The problem with instrumental variables

When using real-world data, researchers must always deal with a key issue: selection bias.  To get around this bias, many health care researchers use an instrumental variable that can predict the explanatory variable of interest (e.g., receipt of a specific treatment) but is not correlated with patient outcomes (e.g., mortality). A commonly used IV is patient distance from a provider; distance from a provider would certainly affect receipt of specific services that provider specializes in, but it may not be correlated with outcomes.

An interesting editorial by Soumerai and Koppel (2016), note the following, however:

Like any cross-sectional analysis, IV analysis relies on the absence of any unmeasured patient and health system confounders (e.g., socioeconomic status, health status, and other lifesaving treatments, such as medications) that may provide an alternative explanation for the relationship between the IV and the patients survival. This assumption is the Achilles heel of IV studies. Most administrative data lack important variables correlated with survival (e.g., urban/rural status, or receipt of other lifesaving treatments), or they measure them poorly (e.g., race), representing a violation of the IV assumptions.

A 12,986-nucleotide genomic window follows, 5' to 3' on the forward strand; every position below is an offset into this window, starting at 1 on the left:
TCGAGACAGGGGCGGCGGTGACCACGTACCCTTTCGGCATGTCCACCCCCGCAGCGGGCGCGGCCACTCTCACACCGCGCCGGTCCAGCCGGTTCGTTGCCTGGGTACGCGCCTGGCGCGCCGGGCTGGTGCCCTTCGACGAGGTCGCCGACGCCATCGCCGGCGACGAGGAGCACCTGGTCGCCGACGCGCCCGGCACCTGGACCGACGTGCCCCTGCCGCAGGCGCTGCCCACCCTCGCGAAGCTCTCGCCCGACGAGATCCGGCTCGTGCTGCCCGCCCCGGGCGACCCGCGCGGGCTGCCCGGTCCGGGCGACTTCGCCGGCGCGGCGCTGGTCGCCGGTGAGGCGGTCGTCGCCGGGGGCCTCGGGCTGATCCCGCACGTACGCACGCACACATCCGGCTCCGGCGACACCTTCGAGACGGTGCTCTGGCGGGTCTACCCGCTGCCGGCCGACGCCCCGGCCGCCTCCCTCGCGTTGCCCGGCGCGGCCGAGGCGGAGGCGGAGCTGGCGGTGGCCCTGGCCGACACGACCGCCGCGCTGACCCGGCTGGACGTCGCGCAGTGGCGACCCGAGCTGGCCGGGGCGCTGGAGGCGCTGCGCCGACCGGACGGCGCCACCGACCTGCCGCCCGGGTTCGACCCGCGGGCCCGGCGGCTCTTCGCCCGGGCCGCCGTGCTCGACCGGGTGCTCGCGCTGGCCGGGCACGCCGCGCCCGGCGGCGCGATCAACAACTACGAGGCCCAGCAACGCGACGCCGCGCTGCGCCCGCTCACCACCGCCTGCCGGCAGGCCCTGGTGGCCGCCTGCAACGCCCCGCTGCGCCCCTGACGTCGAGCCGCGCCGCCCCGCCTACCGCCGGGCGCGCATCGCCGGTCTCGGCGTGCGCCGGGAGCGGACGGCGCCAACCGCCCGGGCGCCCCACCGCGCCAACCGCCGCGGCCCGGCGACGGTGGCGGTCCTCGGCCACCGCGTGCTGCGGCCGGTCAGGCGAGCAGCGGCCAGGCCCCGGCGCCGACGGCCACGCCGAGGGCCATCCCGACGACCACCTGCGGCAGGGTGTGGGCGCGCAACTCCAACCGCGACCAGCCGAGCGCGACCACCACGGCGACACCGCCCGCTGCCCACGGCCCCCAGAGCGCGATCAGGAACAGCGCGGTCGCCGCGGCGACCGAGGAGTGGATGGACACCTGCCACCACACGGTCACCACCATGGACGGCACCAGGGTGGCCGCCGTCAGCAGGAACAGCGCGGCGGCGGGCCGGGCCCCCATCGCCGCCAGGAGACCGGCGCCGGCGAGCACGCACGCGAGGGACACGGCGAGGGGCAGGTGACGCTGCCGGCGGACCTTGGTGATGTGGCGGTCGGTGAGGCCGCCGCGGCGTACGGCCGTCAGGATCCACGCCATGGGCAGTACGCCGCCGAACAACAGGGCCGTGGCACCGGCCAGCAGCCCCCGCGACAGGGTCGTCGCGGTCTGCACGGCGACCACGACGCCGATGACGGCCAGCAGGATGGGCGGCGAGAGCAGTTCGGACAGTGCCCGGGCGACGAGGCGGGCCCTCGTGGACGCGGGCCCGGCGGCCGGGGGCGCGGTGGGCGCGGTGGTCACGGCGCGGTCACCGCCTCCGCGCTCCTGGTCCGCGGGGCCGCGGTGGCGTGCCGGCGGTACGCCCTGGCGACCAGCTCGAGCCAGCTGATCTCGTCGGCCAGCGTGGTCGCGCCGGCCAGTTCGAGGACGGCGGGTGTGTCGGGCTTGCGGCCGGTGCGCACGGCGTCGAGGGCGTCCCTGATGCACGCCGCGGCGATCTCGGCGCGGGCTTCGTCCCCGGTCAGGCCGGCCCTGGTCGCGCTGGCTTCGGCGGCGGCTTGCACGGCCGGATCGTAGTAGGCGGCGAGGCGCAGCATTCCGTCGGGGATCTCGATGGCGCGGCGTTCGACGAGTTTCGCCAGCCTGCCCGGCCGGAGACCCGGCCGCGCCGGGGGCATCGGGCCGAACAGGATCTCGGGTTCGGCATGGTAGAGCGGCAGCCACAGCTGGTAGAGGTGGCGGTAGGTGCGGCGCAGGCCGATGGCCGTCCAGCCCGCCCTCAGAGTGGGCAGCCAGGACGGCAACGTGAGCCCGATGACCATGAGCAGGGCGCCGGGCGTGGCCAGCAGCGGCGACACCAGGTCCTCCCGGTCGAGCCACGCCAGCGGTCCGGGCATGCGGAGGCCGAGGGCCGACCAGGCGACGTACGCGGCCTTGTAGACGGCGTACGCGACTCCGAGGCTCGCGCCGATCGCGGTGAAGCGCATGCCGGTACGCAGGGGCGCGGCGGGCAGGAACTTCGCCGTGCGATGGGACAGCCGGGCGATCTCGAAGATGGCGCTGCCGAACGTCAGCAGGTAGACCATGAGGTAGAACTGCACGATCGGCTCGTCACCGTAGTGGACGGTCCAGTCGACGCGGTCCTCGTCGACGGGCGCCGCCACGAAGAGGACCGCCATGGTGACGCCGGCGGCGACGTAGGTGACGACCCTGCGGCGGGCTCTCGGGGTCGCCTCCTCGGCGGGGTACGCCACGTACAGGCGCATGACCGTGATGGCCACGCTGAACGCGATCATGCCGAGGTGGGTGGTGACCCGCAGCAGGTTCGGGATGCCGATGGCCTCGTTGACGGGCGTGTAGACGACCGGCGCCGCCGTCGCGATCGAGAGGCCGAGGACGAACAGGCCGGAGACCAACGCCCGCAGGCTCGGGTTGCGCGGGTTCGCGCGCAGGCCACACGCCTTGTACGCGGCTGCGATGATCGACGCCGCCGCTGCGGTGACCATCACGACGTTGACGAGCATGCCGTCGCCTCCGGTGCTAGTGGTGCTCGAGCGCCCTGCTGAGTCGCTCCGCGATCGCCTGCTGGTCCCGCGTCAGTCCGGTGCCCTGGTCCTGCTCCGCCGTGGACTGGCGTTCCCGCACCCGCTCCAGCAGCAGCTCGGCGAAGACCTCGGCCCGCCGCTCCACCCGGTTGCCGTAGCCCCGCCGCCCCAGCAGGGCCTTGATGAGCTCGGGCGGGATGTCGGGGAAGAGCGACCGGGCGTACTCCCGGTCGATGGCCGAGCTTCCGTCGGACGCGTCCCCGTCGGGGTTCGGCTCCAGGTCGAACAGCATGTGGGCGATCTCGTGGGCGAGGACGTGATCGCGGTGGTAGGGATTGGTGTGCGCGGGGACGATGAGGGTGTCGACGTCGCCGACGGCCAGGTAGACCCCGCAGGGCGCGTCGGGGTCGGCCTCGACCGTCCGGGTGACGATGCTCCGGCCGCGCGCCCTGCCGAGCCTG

Sure there are problems with IV, but are there better alternatives?  The authors hold up the Angrist, Chen, and Frandsen (2010) paper as a prime example of high-quality IVs.  In this paper, the Vietnam draft lottery was used as a source of real-world randomization.

The authors also claim that IV is a cross-sectional technique and thus is subject to bias due to the potential for pre-existing trends.  Instead, the authors recommend using a formal interrupted time series design, as they claim that it is more resistant to bias.




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